What she found was her calling:
1.What inspired you to pursue a career or to study in this sector?
Too often we take the environment for granted and I wanted to be at the forefront of change and education.
2. What’s the coolest project you’ve worked on during your internship?
Nature’s Valley Trust (NVT) does bird-ringing every two weeks, where we learn to remove birds from mist-nets, ring and measure them. The process has awakened a newfound passion in me, one I did not know I had. A few months after I started at NVT, I was finally allowed to take birds out of the net without supervision. This was exciting but also very daunting for me, I didn’t have my mentor close by to ask for help and it seemed so easy to apply too much pressure or do something that may affect the bird negatively. My first ‘victim’ was a southern double-collared sunbird, if anyone has seen them up close they would know the panic I felt. They are only about 6g when fully grown – a heaped teaspoon of sugar to put it in perspective for you. I took it slow and steady and at last had this tiny little ball of fluff in my hands. This was literally what people would call a moment of clarity: while I was looking down at this little bird and had his fragile, warm body in my hands, I was nearly brought to tears. From then on I was determined to explore this avenue, fully. Who knows what else awaits!
3. In what ways have you grown during this internship?
Discovering new avenues of passion have made me feel less boxed in to any one path. I have discovered that I can do even more than I thought was possible. Along with professional growth, I have also experienced immense personal growth by learning to work with people from many different walks of life.
4. What is the strangest thing that has happened to you during the internship?
What comes to mind first: I fried burger patties in a wetsuit the other day. This statement is a bit random but the actual story behind it is not. NVT was hosting the Wildlands Studies course for a week. Included in our package was that we prepare all meals as well as exposing the students to the different facets of the conservation and education work we do in the area. I was out sampling mosquito fish (an invasive fish) in the Groot River estuary with the students, over two sessions, before and after lunch and I was also on lunch duty for the day. This is how I found myself behind the stove, frying patties in my wetsuit. In hindsight this was a good move as the oil was splattering all over the place.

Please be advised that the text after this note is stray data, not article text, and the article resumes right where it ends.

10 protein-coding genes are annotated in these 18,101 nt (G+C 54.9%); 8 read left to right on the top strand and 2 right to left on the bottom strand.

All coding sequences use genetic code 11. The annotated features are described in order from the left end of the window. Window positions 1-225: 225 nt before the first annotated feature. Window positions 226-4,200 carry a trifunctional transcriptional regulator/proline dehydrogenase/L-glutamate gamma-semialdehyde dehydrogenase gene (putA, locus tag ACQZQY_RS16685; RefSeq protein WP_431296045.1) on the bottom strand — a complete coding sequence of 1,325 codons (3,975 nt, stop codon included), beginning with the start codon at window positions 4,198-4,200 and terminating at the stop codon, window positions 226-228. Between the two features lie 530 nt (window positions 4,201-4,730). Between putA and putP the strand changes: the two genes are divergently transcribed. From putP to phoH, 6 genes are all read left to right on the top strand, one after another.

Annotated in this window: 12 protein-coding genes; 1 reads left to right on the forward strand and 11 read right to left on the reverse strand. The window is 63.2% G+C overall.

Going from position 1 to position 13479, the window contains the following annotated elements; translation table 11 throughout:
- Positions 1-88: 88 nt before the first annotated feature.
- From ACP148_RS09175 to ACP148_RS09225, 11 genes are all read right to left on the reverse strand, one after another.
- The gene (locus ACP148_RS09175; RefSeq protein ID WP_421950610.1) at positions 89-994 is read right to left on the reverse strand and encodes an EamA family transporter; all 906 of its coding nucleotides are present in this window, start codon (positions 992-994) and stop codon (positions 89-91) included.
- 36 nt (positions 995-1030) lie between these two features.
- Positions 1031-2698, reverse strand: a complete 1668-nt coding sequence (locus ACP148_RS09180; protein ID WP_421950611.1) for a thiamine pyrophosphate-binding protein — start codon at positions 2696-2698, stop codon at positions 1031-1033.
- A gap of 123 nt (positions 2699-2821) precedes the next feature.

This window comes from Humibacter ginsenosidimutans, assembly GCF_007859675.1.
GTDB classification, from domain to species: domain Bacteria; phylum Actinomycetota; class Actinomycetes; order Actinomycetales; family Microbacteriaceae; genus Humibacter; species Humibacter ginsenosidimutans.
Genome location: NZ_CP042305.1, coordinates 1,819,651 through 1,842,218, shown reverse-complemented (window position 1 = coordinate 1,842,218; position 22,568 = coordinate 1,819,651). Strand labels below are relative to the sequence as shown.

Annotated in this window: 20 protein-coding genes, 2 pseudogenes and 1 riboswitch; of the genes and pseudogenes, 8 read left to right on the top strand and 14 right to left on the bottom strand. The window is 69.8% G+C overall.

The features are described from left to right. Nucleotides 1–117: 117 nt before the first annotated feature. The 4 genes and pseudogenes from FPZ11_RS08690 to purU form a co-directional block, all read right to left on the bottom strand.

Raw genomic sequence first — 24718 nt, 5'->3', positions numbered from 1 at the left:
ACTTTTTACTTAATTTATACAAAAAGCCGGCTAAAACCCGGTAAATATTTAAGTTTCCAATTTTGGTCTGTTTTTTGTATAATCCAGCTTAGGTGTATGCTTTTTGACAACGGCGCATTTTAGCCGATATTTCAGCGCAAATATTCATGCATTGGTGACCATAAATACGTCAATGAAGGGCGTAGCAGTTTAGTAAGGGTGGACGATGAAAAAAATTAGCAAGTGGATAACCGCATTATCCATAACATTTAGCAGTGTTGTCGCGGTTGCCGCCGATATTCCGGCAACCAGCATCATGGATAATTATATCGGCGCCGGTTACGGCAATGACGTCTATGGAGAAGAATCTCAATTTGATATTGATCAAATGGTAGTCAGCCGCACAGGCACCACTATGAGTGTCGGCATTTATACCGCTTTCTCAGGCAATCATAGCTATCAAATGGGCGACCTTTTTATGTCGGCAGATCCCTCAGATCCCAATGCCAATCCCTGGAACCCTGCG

5. What is the most challenging thing that’s happened to you while in the field?
A lot of my Fynbos-related work revolves around breeding systems and how plants reproduce and survive. To research this we need to perform exclusion experiments by either cutting out insects or birds from a specific plant to see which seed set is higher. I spent three hours every day for three days in the field adding exclusion bags to plants. When I returned to check on them two weeks later, I discovered that someone had removed all my bags even though I had posted clear signs that it was part of a project in the area. This was devastating as the plants I was working on had a tiny window of flowering and I basically had to redo the whole thing.
6. What’s the single most important piece of advice you would give to a young person planning to enter the sector?
Find what makes you tick. If you’re really passionate about the environment, immerse yourself in as much as you can, whenever you can. Through learning and opening avenues for yourself you will find something that drives you on a level you were not expecting and this will fuel your drive for years to come.
7. What do you think makes our environmental future so bright?
There are so many imminent crises in the world today but being in a room with so many bright, young people who want to make a difference - and I wholeheartedly believe will achieve that - has given me so much hope for the future. We are the environmental leaders of tomorrow and I do believe that our passion for the environment will be carried over and will be seen tenfold in the next generation.